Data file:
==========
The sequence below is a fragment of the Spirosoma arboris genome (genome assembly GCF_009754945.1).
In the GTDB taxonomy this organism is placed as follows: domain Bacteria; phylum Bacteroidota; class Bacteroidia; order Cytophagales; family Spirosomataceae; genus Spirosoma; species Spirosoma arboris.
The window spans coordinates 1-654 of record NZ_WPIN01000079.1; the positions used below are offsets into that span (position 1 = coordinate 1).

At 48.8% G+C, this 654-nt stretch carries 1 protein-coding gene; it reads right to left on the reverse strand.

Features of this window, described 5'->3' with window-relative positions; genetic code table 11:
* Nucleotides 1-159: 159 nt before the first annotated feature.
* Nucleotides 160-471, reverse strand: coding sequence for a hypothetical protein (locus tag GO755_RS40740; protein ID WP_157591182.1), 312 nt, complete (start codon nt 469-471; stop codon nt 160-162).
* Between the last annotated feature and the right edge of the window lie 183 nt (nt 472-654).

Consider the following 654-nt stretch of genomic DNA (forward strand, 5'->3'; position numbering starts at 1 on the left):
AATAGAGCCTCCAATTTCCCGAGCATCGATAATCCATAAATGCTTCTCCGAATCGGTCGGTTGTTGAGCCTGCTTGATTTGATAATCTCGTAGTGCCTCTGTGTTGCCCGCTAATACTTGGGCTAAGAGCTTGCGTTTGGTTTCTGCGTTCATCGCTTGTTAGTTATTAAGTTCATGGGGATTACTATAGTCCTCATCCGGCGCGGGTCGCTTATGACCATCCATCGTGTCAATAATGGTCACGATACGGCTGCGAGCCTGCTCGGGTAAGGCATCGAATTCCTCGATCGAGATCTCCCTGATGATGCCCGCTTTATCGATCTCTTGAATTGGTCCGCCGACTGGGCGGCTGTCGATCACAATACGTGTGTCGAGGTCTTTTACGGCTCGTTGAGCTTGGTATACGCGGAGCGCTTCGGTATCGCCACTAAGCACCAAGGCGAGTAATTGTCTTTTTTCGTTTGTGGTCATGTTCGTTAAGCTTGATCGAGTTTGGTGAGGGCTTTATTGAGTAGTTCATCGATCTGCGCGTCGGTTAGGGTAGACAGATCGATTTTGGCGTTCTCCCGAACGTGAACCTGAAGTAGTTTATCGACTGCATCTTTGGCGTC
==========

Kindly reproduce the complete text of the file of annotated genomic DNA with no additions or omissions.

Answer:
The sequence below is a fragment of the Spirosoma arboris genome (genome assembly GCF_009754945.1).
In the GTDB taxonomy this organism is placed as follows: domain Bacteria; phylum Bacteroidota; class Bacteroidia; order Cytophagales; family Spirosomataceae; genus Spirosoma; species Spirosoma arboris.
The window spans coordinates 1-654 of record NZ_WPIN01000079.1; the positions used below are offsets into that span (position 1 = coordinate 1).

At 48.8% G+C, this 654-nt stretch carries 1 protein-coding gene; it reads right to left on the reverse strand.

Features of this window, described 5'->3' with window-relative positions; genetic code table 11:
* Nucleotides 1-159: 159 nt before the first annotated feature.
* Nucleotides 160-471, reverse strand: coding sequence for a hypothetical protein (locus tag GO755_RS40740; protein ID WP_157591182.1), 312 nt, complete (start codon nt 469-471; stop codon nt 160-162).
* Between the last annotated feature and the right edge of the window lie 183 nt (nt 472-654).

Consider the following 654-nt stretch of genomic DNA (forward strand, 5'->3'; position numbering starts at 1 on the left):
AATAGAGCCTCCAATTTCCCGAGCATCGATAATCCATAAATGCTTCTCCGAATCGGTCGGTTGTTGAGCCTGCTTGATTTGATAATCTCGTAGTGCCTCTGTGTTGCCCGCTAATACTTGGGCTAAGAGCTTGCGTTTGGTTTCTGCGTTCATCGCTTGTTAGTTATTAAGTTCATGGGGATTACTATAGTCCTCATCCGGCGCGGGTCGCTTATGACCATCCATCGTGTCAATAATGGTCACGATACGGCTGCGAGCCTGCTCGGGTAAGGCATCGAATTCCTCGATCGAGATCTCCCTGATGATGCCCGCTTTATCGATCTCTTGAATTGGTCCGCCGACTGGGCGGCTGTCGATCACAATACGTGTGTCGAGGTCTTTTACGGCTCGTTGAGCTTGGTATACGCGGAGCGCTTCGGTATCGCCACTAAGCACCAAGGCGAGTAATTGTCTTTTTTCGTTTGTGGTCATGTTCGTTAAGCTTGATCGAGTTTGGTGAGGGCTTTATTGAGTAGTTCATCGATCTGCGCGTCGGTTAGGGTAGACAGATCGATTTTGGCGTTCTCCCGAACGTGAACCTGAAGTAGTTTATCGACTGCATCTTTGGCGTC